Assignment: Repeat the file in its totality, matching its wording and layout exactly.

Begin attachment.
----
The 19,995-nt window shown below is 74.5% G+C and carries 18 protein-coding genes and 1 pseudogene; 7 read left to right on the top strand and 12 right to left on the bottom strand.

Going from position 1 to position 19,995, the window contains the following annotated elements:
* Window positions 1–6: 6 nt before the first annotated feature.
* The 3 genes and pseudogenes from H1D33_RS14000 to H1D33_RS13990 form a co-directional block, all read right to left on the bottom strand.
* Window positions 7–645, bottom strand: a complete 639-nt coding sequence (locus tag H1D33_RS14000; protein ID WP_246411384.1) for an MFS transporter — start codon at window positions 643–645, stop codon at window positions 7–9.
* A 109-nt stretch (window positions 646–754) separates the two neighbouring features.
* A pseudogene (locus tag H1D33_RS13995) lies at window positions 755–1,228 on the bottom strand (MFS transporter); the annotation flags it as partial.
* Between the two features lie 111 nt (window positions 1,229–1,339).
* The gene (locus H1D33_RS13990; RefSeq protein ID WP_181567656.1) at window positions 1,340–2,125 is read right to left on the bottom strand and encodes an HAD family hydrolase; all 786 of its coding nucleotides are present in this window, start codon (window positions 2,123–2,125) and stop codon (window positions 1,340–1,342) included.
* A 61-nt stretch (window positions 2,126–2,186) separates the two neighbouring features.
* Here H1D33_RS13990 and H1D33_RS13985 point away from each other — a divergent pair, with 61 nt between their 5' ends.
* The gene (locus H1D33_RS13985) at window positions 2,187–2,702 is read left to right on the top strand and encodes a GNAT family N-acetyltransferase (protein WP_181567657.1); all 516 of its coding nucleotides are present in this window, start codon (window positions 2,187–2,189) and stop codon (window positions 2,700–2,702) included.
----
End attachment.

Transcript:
The 19,995-nt window shown below is 74.5% G+C and carries 18 protein-coding genes and 1 pseudogene; 7 read left to right on the top strand and 12 right to left on the bottom strand.

Going from position 1 to position 19,995, the window contains the following annotated elements:
* Window positions 1–6: 6 nt before the first annotated feature.
* The 3 genes and pseudogenes from H1D33_RS14000 to H1D33_RS13990 form a co-directional block, all read right to left on the bottom strand.
* Window positions 7–645, bottom strand: a complete 639-nt coding sequence (locus tag H1D33_RS14000; protein ID WP_246411384.1) for an MFS transporter — start codon at window positions 643–645, stop codon at window positions 7–9.
* A 109-nt stretch (window positions 646–754) separates the two neighbouring features.
* A pseudogene (locus tag H1D33_RS13995) lies at window positions 755–1,228 on the bottom strand (MFS transporter); the annotation flags it as partial.
* Between the two features lie 111 nt (window positions 1,229–1,339).
* The gene (locus H1D33_RS13990; RefSeq protein ID WP_181567656.1) at window positions 1,340–2,125 is read right to left on the bottom strand and encodes an HAD family hydrolase; all 786 of its coding nucleotides are present in this window, start codon (window positions 2,123–2,125) and stop codon (window positions 1,340–1,342) included.
* A 61-nt stretch (window positions 2,126–2,186) separates the two neighbouring features.
* Here H1D33_RS13990 and H1D33_RS13985 point away from each other — a divergent pair, with 61 nt between their 5' ends.
* The gene (locus H1D33_RS13985) at window positions 2,187–2,702 is read left to right on the top strand and encodes a GNAT family N-acetyltransferase (protein WP_181567657.1); all 516 of its coding nucleotides are present in this window, start codon (window positions 2,187–2,189) and stop codon (window positions 2,700–2,702) included.